2017 AI Grant recipient

TensorFire runs neural networks in the browser using WebGL.

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What is TensorFire?

TensorFire is a framework for running neural networks in the browser, accelerated by WebGL.

Applications powered by TensorFire can utilize deep learning in almost any modern web browser with no setup or installation.

TensorFire models run up to 100x faster than previous in-browser neural network libraries, at speeds comparable to highly-optimized native CPU code.

How does it work?

TensorFire has two parts: a low-level language based on GLSL for easily writing massively parallel WebGL shaders that operate on 4D tensors, and a high-level library for importing models trained with Keras or TensorFlow.

It works on any GPU, whether or not it supports CUDA. That means on computers with AMD graphics, like the latest 2016 Retina Macbook Pro, running networks in the browser with TensorFire can be faster than running it natively with TensorFlow.

What can I build with TensorFire?

With TensorFire, you can build applications which leverage the power of deep learning without forcing people to install native apps, without having to pay for expensive compute farms, nor waiting for a server to respond. Rather than bringing the data to the model, you can deliver your model straight to your users, respecting their right to privacy.

We’ve prototyped some demos, but it barely scratches the surface of what’s possible. TensorFire can run complex state-of-the-art networks like ResNet-152, stylize photographs like famous paintings, generate text with a character-by-character recurrent model, and classify objects with your browser’s webcam in real time with SqueezeNet.

The low-level API can also be used to do arbitrary parallel general purpose computation. We’ve used it to multiply matrices, solve linear systems of equations, and to compute PageRank, simulate cellular automata, transform and filter images, and more.

What makes it fast?

Modern desktops, laptops, and phones contain powerful GPUs optimized for highly-parallel computation.

By transforming neural network weights into WebGL textures and implementing common layers as fragment shaders, we can use the graphics capabilities of browsers designed for 3D games to speed up the execution of neural networks.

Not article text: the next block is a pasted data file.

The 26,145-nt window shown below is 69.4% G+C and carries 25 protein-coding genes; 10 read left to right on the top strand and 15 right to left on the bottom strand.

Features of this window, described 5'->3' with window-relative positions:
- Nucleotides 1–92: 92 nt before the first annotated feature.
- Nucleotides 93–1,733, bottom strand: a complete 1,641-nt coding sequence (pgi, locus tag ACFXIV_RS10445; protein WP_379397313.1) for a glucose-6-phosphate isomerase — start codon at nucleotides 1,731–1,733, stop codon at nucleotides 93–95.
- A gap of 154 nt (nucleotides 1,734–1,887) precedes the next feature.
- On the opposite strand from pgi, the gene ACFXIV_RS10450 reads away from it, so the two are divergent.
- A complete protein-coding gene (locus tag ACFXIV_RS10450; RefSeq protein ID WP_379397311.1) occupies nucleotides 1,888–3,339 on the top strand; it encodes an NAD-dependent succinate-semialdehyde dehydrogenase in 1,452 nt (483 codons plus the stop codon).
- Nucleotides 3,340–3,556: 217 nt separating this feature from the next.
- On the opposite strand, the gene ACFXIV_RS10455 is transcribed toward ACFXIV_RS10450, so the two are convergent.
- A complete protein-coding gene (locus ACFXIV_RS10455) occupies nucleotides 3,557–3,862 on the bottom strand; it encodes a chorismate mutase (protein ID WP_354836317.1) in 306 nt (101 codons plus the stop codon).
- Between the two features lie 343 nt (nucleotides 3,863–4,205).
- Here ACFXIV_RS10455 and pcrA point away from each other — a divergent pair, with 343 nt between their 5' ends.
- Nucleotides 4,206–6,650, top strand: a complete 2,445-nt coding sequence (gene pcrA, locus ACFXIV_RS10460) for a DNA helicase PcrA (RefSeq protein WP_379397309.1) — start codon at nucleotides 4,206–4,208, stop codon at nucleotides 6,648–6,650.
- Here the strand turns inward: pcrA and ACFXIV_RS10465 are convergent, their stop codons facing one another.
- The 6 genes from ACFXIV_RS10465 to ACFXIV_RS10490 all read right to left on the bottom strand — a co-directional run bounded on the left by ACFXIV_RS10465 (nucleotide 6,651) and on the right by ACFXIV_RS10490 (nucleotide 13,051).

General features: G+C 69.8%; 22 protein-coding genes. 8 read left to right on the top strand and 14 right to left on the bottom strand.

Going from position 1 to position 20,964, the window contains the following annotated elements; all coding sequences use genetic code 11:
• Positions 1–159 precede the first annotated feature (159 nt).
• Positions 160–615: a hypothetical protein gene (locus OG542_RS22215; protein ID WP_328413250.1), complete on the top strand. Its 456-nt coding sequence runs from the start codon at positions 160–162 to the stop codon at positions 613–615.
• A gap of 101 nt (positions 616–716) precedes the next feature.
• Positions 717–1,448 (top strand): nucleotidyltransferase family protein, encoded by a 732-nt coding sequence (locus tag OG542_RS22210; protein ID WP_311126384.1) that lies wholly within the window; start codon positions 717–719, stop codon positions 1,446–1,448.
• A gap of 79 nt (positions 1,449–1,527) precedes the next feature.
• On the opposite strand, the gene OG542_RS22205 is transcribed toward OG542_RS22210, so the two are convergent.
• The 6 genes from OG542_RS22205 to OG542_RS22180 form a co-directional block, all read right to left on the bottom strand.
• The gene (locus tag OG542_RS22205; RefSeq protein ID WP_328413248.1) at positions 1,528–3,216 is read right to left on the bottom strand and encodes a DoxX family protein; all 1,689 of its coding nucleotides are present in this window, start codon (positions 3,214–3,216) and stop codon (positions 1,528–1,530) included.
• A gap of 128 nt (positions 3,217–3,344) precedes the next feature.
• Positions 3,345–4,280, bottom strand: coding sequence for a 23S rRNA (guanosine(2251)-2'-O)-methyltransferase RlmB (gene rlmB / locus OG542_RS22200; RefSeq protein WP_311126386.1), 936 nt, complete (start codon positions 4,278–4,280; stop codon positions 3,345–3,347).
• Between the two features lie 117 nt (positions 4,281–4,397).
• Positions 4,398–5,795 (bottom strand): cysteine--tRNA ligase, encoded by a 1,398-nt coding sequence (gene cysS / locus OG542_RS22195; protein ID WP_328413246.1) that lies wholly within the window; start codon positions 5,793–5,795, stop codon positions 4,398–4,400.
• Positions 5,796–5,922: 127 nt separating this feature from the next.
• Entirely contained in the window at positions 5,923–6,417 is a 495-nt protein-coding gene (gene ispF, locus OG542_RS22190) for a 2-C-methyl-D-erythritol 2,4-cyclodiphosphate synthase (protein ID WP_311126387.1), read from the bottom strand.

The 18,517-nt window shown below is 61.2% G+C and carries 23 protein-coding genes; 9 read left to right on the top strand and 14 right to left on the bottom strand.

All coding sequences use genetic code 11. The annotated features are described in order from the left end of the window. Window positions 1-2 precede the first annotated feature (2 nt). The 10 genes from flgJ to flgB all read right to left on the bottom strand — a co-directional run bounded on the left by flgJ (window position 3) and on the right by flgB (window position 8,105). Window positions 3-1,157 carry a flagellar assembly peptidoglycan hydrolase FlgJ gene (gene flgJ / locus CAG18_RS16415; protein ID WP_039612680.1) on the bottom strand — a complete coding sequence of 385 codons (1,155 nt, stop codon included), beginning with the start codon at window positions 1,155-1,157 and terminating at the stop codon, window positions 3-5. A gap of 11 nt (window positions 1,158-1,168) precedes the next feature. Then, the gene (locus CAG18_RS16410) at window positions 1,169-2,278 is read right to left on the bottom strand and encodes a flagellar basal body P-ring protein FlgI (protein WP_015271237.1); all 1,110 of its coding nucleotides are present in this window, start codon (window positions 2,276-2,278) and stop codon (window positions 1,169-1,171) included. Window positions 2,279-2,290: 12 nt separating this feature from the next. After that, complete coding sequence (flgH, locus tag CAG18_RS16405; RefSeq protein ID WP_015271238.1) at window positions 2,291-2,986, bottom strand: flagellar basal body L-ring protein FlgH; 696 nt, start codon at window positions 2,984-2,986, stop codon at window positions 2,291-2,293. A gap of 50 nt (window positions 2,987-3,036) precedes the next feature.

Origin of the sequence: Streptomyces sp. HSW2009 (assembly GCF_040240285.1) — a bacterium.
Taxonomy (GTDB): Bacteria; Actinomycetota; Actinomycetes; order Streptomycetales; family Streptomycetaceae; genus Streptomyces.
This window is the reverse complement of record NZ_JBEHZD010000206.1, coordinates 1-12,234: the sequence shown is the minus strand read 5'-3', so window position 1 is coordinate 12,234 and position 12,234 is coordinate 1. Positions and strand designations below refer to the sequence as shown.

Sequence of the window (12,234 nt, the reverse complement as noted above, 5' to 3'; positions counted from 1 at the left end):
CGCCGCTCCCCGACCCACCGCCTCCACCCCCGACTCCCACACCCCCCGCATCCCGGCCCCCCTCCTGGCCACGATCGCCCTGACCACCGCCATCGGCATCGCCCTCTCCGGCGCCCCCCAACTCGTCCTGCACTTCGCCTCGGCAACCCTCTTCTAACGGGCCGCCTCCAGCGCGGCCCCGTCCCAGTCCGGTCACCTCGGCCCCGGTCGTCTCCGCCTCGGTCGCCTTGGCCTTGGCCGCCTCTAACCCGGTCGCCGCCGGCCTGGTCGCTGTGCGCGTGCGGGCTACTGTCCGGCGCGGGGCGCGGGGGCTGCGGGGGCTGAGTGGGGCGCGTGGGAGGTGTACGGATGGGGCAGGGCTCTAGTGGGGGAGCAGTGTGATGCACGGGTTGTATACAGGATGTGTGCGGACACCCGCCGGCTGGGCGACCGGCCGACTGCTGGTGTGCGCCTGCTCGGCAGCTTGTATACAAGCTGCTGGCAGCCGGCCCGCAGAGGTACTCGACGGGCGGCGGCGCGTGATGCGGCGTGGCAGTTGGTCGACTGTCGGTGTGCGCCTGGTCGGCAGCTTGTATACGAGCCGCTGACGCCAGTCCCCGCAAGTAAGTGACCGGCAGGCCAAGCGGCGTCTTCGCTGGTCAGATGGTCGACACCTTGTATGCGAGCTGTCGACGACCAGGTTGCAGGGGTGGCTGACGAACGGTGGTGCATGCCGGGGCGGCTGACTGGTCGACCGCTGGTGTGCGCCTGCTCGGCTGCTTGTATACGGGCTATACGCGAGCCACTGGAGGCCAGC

Unlike other WebGL compute frameworks, we support low-precision quantized tensors. This allows us to support browsers that don’t fully support the OES_texture_float extension, and run even faster with even smaller models.

How do I get started?

Sign up for updates! We’re still frantically mashing on our keyboards to document our APIs, and you’ll be the first to hear once that’s ready. Like all good things, it’ll be open source, and we’ll be depending on people like you to make cool stuff.

We’re going to be launching more demos over the next couple weeks, and if there’s a bunch of people on that list we’ll feel really bad about disappointing all of you who have read this public promise to do so.

Who makes this?

We’re a group of recent MIT graduates who all think this whole “deep learning” thing is pretty neat.

Kevin Kwok and Guillermo Webster have previously built things combining Javascript and Computer Vision, like Project Naptha— a browser extension that lets you seamlessly highlight, copy/paste, and translate text from within pictures, and Tesseract.js: a fully in-browser OCR library. Anish Athalye and Logan Engstrom have respectively built the first TensorFlow implementations of Gatys’ neural artistic style, and Johnson’s fast style transfer algorithms.

Emboldened by the AI Grant, we’ve spent some time putting together this framework, and we’ve had lots of fun building stuff on top of it. Soon it will be your turn!

Contact us at [email protected].